• offensive comments about appearance or dress, innuendo or lewd comments;
  • leering, whistling or making sexually suggestive gestures; and
  • gossip and speculation about someone’s sexual orientation or transgender status, including spreading malicious rumours.

While an employer cannot guarantee the behaviour of all of its employees, it can, and should, limit risk by ensuring that equality and diversity training is provided to all staff and the company has effective policies and procedures in place. Complaints of harassment must be dealt with promptly, thoroughly and sensitively.

From October 2024, employers will have a mandatory duty to prevent sexual harassment in the workplace.  Employers will have to take reasonable steps to prevent sexual harassment of their employees. Furthermore, employment tribunals will have the power to uplift sexual harassment compensation by up to 25% if an employer is found to have breached the new duty to prevent sexual harassment. Therefore, employers must review their policies and procedures in advance of October 2024. For example, depending on what may be defined as the “workplace” for e-athletes, it may be necessary for E-Sports companies to ensure there is sufficient moderation of Twitch chats (as suggested by Chris Deeley, of JMW Solicitors LLP), as female e-athletes/streamers face severe “trolling” from an anonymous online audience.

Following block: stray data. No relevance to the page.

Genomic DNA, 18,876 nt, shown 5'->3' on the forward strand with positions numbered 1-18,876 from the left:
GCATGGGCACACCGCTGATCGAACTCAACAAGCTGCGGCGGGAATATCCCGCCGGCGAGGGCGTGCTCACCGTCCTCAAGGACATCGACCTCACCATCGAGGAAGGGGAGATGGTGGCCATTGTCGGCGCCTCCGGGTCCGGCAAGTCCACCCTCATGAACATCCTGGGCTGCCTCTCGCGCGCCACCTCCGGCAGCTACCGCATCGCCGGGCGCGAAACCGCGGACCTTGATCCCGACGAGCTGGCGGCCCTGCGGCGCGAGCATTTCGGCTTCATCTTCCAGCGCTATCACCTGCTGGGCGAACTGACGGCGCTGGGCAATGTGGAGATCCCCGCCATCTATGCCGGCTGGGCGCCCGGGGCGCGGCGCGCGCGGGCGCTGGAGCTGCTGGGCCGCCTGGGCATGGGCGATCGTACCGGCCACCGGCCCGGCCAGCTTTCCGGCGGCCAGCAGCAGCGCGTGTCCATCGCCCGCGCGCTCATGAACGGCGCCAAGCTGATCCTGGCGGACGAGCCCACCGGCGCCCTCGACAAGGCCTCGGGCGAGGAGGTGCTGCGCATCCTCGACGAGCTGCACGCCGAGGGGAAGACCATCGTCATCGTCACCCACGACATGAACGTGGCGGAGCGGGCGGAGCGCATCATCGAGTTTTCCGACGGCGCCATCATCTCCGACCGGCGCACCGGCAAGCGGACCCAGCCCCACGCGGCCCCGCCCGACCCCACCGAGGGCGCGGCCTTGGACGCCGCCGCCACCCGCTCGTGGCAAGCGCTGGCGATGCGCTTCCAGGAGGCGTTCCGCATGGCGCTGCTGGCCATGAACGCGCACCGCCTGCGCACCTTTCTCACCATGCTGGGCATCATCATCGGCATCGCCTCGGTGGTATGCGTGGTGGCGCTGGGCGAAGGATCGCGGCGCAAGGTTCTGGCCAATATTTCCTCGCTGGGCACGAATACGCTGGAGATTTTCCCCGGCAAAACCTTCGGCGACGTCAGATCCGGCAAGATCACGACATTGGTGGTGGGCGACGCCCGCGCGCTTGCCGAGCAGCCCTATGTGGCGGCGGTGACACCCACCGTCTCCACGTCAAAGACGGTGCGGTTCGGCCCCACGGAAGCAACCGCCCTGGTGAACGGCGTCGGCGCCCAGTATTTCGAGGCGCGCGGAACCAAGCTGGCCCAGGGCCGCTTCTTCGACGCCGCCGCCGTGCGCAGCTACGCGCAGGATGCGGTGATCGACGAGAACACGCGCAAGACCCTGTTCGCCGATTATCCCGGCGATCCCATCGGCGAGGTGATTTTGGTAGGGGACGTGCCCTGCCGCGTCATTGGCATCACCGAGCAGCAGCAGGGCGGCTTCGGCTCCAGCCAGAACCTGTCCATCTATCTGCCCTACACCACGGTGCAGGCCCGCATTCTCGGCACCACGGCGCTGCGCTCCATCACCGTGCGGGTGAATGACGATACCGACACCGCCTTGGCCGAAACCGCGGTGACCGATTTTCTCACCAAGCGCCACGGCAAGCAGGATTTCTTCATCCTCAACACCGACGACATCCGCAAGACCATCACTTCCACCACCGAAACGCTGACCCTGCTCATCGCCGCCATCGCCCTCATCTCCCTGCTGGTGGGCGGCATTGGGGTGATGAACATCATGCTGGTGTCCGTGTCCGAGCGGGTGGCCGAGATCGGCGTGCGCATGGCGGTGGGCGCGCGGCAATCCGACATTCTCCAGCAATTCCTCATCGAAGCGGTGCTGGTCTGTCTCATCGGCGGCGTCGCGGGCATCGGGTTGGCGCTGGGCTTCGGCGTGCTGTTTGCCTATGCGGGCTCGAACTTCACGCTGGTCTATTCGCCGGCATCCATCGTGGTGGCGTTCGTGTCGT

To illustrate how expensive it can be to fail to prevent sexual harassment in the workplace, in January 2024 over £840,000 was awarded in compensation to a female police inspector.  Mrs R Kalam v The Chief Constable of West Midlands Police: 1301519/2021 – Judgment.

In the UK Tech sector, it has been found that women are generally offered lower remuneration than men, and 38% of BAME/non-white employees have felt discriminated against in the workplace due to their ethnicity. Due to the high salaries offered by tech companies, if employers do not have suitable prevention methods in place, there is a higher risk of discrimination claims being made, and high compensation awards as a consequence. Compensation awards in discrimination claims are “uncapped”, which means that there is no statutory maximum. Some notable awards made recently include: